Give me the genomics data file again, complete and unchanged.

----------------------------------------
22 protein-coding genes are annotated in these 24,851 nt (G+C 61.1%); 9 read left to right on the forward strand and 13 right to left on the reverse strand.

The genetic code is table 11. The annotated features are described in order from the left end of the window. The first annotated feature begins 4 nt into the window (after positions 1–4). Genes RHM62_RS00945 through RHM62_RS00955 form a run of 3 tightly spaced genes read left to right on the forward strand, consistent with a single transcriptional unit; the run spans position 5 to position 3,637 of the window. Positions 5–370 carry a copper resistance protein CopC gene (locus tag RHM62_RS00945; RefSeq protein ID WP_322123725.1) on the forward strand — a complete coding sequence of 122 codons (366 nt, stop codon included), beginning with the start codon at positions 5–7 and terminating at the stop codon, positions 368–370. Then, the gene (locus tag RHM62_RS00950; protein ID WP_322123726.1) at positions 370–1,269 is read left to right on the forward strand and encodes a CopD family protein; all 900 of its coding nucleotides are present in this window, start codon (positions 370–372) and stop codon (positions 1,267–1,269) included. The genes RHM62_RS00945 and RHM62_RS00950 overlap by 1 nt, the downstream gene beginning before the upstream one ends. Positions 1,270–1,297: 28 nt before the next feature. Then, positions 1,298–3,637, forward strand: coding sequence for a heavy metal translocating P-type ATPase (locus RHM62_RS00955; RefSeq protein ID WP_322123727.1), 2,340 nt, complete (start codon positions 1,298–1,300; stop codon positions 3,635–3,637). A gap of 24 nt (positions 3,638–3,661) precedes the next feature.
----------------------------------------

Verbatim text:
22 protein-coding genes are annotated in these 24,851 nt (G+C 61.1%); 9 read left to right on the forward strand and 13 right to left on the reverse strand.

The genetic code is table 11. The annotated features are described in order from the left end of the window. The first annotated feature begins 4 nt into the window (after positions 1–4). Genes RHM62_RS00945 through RHM62_RS00955 form a run of 3 tightly spaced genes read left to right on the forward strand, consistent with a single transcriptional unit; the run spans position 5 to position 3,637 of the window. Positions 5–370 carry a copper resistance protein CopC gene (locus tag RHM62_RS00945; RefSeq protein ID WP_322123725.1) on the forward strand — a complete coding sequence of 122 codons (366 nt, stop codon included), beginning with the start codon at positions 5–7 and terminating at the stop codon, positions 368–370. Then, the gene (locus tag RHM62_RS00950; protein ID WP_322123726.1) at positions 370–1,269 is read left to right on the forward strand and encodes a CopD family protein; all 900 of its coding nucleotides are present in this window, start codon (positions 370–372) and stop codon (positions 1,267–1,269) included. The genes RHM62_RS00945 and RHM62_RS00950 overlap by 1 nt, the downstream gene beginning before the upstream one ends. Positions 1,270–1,297: 28 nt before the next feature. Then, positions 1,298–3,637, forward strand: coding sequence for a heavy metal translocating P-type ATPase (locus RHM62_RS00955; RefSeq protein ID WP_322123727.1), 2,340 nt, complete (start codon positions 1,298–1,300; stop codon positions 3,635–3,637). A gap of 24 nt (positions 3,638–3,661) precedes the next feature.